Black Medical School Admissions Are Up, But Cost Is a Barrier

More Black students are heading to medical school. It's up to everyone to ensure they can afford to graduate.

For many Black patients, seeing a Black healthcare provider is the first sigh of relief in an environment where we are usually holding our breath. It's comforting to know the person in front of you understands that you're a complex person rather than a statistic. There's unspeakable joy having someone who gets that your concerns aren't due to race—but they could be a direct consequence of racism.

Though the full weight of systemic—and often interpersonal—racism still falls on Black patients' shoulders, Black doctors remind us that it's not "all in our heads." Patient outcomes and the provider-patient relationship improve with access to Black physicians, especially for Black men. Medical student debt, which can be a deterrent for some medical school applicants, is a barrier to this care.

Roughly 5 percent of physicians are Black—this underrepresentation is especially visible in specialties like dermatology and orthopedic surgery, but that seems to be changing quickly. Recently,Tufts University announced that their medical school had 26 Black medical students enrolled compared to 9 last fall. This shift reflects a 21 percent increase in the number of Black first-year medical students across the US. This should be cause for collective celebration since Black medical students face a number of societal barriers to higher education, even before the financially burdensome application process begins.

During an interview with NPR, Norma Poll-Hunter says, in an attempt to address issues around diversity, more medical schools are adjusting their admissions procedures, looking beyond test scores, waiving application fees and allowing more students to interview remotely. They are also considering race when deciding which students to admit, in an effort to better address the health disparities impacting Black communities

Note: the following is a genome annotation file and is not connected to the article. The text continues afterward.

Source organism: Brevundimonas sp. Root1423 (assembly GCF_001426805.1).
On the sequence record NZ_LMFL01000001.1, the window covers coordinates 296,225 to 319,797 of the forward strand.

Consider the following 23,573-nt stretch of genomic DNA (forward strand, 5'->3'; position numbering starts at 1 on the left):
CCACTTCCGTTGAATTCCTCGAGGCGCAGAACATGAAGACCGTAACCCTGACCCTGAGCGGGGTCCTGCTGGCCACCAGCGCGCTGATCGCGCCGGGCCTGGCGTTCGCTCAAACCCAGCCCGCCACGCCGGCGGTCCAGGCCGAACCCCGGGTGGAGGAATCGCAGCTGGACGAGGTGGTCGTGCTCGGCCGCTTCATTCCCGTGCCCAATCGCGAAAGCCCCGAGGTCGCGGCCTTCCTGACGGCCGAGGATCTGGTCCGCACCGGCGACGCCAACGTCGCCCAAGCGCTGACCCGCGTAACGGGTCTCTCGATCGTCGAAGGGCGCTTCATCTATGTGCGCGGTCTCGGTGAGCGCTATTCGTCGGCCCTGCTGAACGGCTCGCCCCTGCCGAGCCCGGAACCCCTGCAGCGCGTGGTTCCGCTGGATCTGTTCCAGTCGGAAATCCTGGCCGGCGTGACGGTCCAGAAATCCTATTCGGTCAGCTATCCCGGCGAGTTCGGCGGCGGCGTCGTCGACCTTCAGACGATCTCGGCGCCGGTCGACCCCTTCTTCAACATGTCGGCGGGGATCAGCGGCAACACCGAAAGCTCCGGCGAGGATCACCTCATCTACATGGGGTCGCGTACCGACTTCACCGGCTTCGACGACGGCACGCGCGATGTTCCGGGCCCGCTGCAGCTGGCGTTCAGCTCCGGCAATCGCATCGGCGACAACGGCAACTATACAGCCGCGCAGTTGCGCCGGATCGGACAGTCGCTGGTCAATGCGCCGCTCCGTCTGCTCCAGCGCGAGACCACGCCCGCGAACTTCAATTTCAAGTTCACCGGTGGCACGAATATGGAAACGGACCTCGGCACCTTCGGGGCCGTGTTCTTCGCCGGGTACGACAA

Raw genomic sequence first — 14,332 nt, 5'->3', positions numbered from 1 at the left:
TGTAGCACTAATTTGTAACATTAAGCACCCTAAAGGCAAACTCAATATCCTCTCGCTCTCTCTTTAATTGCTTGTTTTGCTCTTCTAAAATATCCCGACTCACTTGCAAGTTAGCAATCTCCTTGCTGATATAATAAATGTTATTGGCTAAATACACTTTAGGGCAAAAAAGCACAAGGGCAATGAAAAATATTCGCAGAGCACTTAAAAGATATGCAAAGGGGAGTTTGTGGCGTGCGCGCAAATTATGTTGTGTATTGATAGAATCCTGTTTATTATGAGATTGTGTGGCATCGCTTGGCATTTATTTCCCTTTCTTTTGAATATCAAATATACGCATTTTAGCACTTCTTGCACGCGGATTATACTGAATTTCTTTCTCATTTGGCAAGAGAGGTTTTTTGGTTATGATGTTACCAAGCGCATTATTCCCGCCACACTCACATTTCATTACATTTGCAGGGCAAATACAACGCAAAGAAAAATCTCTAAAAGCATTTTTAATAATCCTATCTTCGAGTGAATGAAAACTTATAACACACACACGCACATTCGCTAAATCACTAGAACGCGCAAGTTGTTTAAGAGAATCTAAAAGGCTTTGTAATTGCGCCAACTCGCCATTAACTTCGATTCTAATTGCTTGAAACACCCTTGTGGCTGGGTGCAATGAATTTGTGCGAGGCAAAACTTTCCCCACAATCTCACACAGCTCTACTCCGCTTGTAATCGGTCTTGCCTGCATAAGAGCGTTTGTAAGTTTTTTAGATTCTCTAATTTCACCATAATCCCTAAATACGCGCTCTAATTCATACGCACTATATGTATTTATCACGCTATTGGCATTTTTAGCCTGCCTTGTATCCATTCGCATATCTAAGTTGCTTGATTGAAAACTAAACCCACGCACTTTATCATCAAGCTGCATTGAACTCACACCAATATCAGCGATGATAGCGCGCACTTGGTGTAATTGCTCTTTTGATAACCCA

But applying and being admitted to programs isn't the only obstacle Black medical school students face on their white coat journey. Many Black medical students also find themselves asking "at what cost"?

Black borrowers carry more student debt, repay their loans at lower rates, and default at higher rates than their non-Black peers. A recent report by The Education Trust noted the relationship between student loan debt and systemic racism by pointing out the overlapping vulnerabilities, like unequal wealth distribution and rising college costs. Black physicians make as much as $50,000 less than their white counterparts, compounding the issue. And Black women physicians make nearly $100,000 less than Black doctors who are men.

Med student sitting on a bench
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How can Black medical students combat health disparities caused by racism, while they are trapped in unfair cycles of debt? What Black medical students need is debt-free education.

If medical schools want to support the growing number of Black students, they should follow in the footsteps of the HBCUs that led efforts to invest in Black medical students.

In 2021, Wilberforce University president Elfred Anthony Pinkard announced that all student debt from the 2020-2021 class had been wiped clean, giving students "a fresh start." Meharry Medical College—which is second only to Howard in its number of Black medical school graduates— used CARE funds to provide no-strings-attached payments of $10,000 each to its 956 medical students.

Occasionally business men get involved — Robert F. Smith announced he would wipe the debts of Morehouse's graduating class in 2019 and Michael Bloomberg donated 100 million dollars to Meharry Medical College, Howard University College of Medicine, Morehouse School of Medicine and Charles R. Drew University of Medicine and Science.

More schools are waking up to the consequences of financial hardship on our nation's health. Weill Cornell School of Medicine announced debt-free medical education for all students who qualify for financial aid. New York University's Grossman School of Medicine is tuition-free, like several others.

Still, it is important to recognize the service Black doctors provide for Black patients, supporting them in unique ways. As more Black medical students apply to school, why not support them through debt-free education?

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